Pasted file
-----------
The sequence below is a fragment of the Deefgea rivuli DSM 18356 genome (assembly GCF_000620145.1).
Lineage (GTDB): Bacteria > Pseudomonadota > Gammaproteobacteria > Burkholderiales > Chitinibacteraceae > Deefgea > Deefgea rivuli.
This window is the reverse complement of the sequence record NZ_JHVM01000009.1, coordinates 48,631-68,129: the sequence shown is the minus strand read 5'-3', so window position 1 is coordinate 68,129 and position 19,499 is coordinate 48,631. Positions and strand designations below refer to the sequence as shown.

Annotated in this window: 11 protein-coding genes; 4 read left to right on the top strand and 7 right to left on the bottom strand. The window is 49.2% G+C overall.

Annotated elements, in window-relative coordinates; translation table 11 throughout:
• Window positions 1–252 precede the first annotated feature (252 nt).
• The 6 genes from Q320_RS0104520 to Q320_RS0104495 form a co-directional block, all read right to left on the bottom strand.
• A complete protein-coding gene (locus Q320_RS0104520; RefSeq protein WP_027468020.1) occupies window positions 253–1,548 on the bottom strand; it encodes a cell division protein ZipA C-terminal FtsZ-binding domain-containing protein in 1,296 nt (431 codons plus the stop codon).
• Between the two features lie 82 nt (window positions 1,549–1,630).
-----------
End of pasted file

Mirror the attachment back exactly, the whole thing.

The sequence below is a fragment of the Deefgea rivuli DSM 18356 genome (assembly GCF_000620145.1).
Lineage (GTDB): Bacteria > Pseudomonadota > Gammaproteobacteria > Burkholderiales > Chitinibacteraceae > Deefgea > Deefgea rivuli.
This window is the reverse complement of the sequence record NZ_JHVM01000009.1, coordinates 48,631-68,129: the sequence shown is the minus strand read 5'-3', so window position 1 is coordinate 68,129 and position 19,499 is coordinate 48,631. Positions and strand designations below refer to the sequence as shown.

Annotated in this window: 11 protein-coding genes; 4 read left to right on the top strand and 7 right to left on the bottom strand. The window is 49.2% G+C overall.

Annotated elements, in window-relative coordinates; translation table 11 throughout:
• Window positions 1–252 precede the first annotated feature (252 nt).
• The 6 genes from Q320_RS0104520 to Q320_RS0104495 form a co-directional block, all read right to left on the bottom strand.
• A complete protein-coding gene (locus Q320_RS0104520; RefSeq protein WP_027468020.1) occupies window positions 253–1,548 on the bottom strand; it encodes a cell division protein ZipA C-terminal FtsZ-binding domain-containing protein in 1,296 nt (431 codons plus the stop codon).
• Between the two features lie 82 nt (window positions 1,549–1,630).